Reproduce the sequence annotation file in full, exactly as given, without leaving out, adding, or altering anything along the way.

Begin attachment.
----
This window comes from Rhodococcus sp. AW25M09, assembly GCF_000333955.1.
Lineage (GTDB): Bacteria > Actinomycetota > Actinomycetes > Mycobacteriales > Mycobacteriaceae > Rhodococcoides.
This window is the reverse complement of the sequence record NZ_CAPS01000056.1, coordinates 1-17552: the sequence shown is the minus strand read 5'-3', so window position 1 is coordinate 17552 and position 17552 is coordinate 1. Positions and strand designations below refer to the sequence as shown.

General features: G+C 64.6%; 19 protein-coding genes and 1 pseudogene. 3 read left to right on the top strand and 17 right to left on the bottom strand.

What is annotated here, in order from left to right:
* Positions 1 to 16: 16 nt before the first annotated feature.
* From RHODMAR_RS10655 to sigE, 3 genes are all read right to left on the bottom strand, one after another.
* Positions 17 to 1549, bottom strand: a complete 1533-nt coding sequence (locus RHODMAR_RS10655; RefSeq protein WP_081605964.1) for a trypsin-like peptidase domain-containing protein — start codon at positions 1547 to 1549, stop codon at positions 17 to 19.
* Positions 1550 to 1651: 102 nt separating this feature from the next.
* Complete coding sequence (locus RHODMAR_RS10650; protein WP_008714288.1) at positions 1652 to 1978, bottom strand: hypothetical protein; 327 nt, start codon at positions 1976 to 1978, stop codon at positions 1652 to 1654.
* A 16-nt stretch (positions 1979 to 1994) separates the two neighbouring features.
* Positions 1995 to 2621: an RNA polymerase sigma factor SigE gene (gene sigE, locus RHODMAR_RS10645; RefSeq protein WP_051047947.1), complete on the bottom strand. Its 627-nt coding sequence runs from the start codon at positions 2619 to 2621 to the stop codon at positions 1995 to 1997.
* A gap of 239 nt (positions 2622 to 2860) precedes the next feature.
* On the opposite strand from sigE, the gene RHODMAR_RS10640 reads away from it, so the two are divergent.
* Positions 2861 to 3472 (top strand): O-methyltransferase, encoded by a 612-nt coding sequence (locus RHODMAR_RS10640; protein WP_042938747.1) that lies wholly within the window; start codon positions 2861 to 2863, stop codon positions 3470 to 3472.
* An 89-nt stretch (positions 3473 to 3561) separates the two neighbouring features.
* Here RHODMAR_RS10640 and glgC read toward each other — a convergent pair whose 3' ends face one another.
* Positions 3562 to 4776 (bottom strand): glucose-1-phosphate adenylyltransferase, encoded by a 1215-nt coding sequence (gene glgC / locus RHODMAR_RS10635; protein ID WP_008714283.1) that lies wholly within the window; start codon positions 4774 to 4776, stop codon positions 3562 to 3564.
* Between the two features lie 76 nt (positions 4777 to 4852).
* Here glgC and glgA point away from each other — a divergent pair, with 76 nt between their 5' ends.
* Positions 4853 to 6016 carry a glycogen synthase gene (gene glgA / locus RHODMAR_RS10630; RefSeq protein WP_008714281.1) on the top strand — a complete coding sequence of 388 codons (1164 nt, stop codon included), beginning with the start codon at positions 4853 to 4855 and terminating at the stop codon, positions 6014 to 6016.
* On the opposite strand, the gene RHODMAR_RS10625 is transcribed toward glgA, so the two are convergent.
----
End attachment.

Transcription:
This window comes from Rhodococcus sp. AW25M09, assembly GCF_000333955.1.
Lineage (GTDB): Bacteria > Actinomycetota > Actinomycetes > Mycobacteriales > Mycobacteriaceae > Rhodococcoides.
This window is the reverse complement of the sequence record NZ_CAPS01000056.1, coordinates 1-17552: the sequence shown is the minus strand read 5'-3', so window position 1 is coordinate 17552 and position 17552 is coordinate 1. Positions and strand designations below refer to the sequence as shown.

General features: G+C 64.6%; 19 protein-coding genes and 1 pseudogene. 3 read left to right on the top strand and 17 right to left on the bottom strand.

What is annotated here, in order from left to right:
* Positions 1 to 16: 16 nt before the first annotated feature.
* From RHODMAR_RS10655 to sigE, 3 genes are all read right to left on the bottom strand, one after another.
* Positions 17 to 1549, bottom strand: a complete 1533-nt coding sequence (locus RHODMAR_RS10655; RefSeq protein WP_081605964.1) for a trypsin-like peptidase domain-containing protein — start codon at positions 1547 to 1549, stop codon at positions 17 to 19.
* Positions 1550 to 1651: 102 nt separating this feature from the next.
* Complete coding sequence (locus RHODMAR_RS10650; protein WP_008714288.1) at positions 1652 to 1978, bottom strand: hypothetical protein; 327 nt, start codon at positions 1976 to 1978, stop codon at positions 1652 to 1654.
* A 16-nt stretch (positions 1979 to 1994) separates the two neighbouring features.
* Positions 1995 to 2621: an RNA polymerase sigma factor SigE gene (gene sigE, locus RHODMAR_RS10645; RefSeq protein WP_051047947.1), complete on the bottom strand. Its 627-nt coding sequence runs from the start codon at positions 2619 to 2621 to the stop codon at positions 1995 to 1997.
* A gap of 239 nt (positions 2622 to 2860) precedes the next feature.
* On the opposite strand from sigE, the gene RHODMAR_RS10640 reads away from it, so the two are divergent.
* Positions 2861 to 3472 (top strand): O-methyltransferase, encoded by a 612-nt coding sequence (locus RHODMAR_RS10640; protein WP_042938747.1) that lies wholly within the window; start codon positions 2861 to 2863, stop codon positions 3470 to 3472.
* An 89-nt stretch (positions 3473 to 3561) separates the two neighbouring features.
* Here RHODMAR_RS10640 and glgC read toward each other — a convergent pair whose 3' ends face one another.
* Positions 3562 to 4776 (bottom strand): glucose-1-phosphate adenylyltransferase, encoded by a 1215-nt coding sequence (gene glgC / locus RHODMAR_RS10635; protein ID WP_008714283.1) that lies wholly within the window; start codon positions 4774 to 4776, stop codon positions 3562 to 3564.
* Between the two features lie 76 nt (positions 4777 to 4852).
* Here glgC and glgA point away from each other — a divergent pair, with 76 nt between their 5' ends.
* Positions 4853 to 6016 carry a glycogen synthase gene (gene glgA / locus RHODMAR_RS10630; RefSeq protein WP_008714281.1) on the top strand — a complete coding sequence of 388 codons (1164 nt, stop codon included), beginning with the start codon at positions 4853 to 4855 and terminating at the stop codon, positions 6014 to 6016.
* On the opposite strand, the gene RHODMAR_RS10625 is transcribed toward glgA, so the two are convergent.